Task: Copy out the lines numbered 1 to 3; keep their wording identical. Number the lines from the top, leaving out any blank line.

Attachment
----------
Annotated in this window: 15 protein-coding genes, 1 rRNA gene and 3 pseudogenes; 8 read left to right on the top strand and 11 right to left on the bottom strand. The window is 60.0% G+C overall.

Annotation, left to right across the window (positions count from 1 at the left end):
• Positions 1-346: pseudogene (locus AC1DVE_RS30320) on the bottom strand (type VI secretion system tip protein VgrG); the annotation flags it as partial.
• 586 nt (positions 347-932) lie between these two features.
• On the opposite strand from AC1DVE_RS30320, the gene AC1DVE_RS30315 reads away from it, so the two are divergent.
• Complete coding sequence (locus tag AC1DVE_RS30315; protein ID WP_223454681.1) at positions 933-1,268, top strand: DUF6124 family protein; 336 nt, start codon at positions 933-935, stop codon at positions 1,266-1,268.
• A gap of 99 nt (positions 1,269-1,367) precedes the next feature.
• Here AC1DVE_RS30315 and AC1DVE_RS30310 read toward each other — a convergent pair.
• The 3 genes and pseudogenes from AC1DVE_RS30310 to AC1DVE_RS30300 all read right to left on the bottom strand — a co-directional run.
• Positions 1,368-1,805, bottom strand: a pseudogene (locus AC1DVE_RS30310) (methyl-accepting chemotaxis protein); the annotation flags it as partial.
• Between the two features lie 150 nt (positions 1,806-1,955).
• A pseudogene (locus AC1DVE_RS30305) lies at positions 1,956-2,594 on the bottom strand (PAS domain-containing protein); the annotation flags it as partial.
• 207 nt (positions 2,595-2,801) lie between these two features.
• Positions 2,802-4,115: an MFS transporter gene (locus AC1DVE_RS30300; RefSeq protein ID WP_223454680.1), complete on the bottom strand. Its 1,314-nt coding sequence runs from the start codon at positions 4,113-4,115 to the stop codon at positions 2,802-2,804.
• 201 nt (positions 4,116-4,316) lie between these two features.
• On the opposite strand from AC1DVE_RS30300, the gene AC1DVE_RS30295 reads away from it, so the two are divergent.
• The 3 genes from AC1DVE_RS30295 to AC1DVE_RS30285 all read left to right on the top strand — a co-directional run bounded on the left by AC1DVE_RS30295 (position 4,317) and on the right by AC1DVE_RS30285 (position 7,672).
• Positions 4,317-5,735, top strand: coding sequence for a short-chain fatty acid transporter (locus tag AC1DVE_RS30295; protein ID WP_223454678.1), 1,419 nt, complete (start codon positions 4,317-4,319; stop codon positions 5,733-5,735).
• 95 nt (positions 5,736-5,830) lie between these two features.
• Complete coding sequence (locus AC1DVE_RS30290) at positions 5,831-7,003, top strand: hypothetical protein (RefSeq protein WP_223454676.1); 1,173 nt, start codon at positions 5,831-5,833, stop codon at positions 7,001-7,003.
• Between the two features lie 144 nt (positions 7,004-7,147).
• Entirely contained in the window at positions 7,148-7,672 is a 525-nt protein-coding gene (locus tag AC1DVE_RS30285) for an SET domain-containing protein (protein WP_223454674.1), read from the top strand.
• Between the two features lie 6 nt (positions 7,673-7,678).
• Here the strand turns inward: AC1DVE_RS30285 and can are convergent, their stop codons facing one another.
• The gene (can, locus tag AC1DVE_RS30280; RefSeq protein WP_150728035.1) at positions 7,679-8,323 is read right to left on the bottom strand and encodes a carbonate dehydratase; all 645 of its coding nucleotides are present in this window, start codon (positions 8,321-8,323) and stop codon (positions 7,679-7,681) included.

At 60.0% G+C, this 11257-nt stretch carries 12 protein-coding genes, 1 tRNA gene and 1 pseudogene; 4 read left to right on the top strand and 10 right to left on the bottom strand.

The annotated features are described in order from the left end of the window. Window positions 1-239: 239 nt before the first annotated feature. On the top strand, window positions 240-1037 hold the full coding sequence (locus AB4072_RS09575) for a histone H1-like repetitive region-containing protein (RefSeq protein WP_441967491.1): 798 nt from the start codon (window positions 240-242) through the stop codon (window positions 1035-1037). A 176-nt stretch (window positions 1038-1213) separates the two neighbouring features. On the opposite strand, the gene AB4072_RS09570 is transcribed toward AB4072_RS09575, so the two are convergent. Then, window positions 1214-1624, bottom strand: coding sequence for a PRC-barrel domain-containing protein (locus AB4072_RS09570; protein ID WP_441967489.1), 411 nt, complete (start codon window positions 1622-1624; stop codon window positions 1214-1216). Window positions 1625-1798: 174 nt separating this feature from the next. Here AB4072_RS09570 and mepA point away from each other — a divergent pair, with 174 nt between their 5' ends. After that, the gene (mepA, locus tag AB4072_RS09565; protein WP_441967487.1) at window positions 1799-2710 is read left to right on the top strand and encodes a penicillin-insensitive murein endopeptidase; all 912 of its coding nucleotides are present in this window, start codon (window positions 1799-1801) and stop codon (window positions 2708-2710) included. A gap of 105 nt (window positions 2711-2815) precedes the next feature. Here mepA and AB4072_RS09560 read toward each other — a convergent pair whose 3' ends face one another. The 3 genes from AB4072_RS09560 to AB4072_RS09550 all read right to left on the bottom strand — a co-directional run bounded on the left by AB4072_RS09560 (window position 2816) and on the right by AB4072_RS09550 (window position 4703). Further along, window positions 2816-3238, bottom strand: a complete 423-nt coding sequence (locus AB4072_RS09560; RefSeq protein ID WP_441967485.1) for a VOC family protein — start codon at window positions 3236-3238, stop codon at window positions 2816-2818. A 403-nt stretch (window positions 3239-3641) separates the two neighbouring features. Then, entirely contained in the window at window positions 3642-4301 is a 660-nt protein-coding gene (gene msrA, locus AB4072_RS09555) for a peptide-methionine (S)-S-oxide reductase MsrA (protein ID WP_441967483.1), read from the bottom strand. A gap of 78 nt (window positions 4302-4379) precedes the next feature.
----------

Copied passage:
Annotated in this window: 15 protein-coding genes, 1 rRNA gene and 3 pseudogenes; 8 read left to right on the top strand and 11 right to left on the bottom strand. The window is 60.0% G+C overall.

Annotation, left to right across the window (positions count from 1 at the left end):
• Positions 1-346: pseudogene (locus AC1DVE_RS30320) on the bottom strand (type VI secretion system tip protein VgrG); the annotation flags it as partial.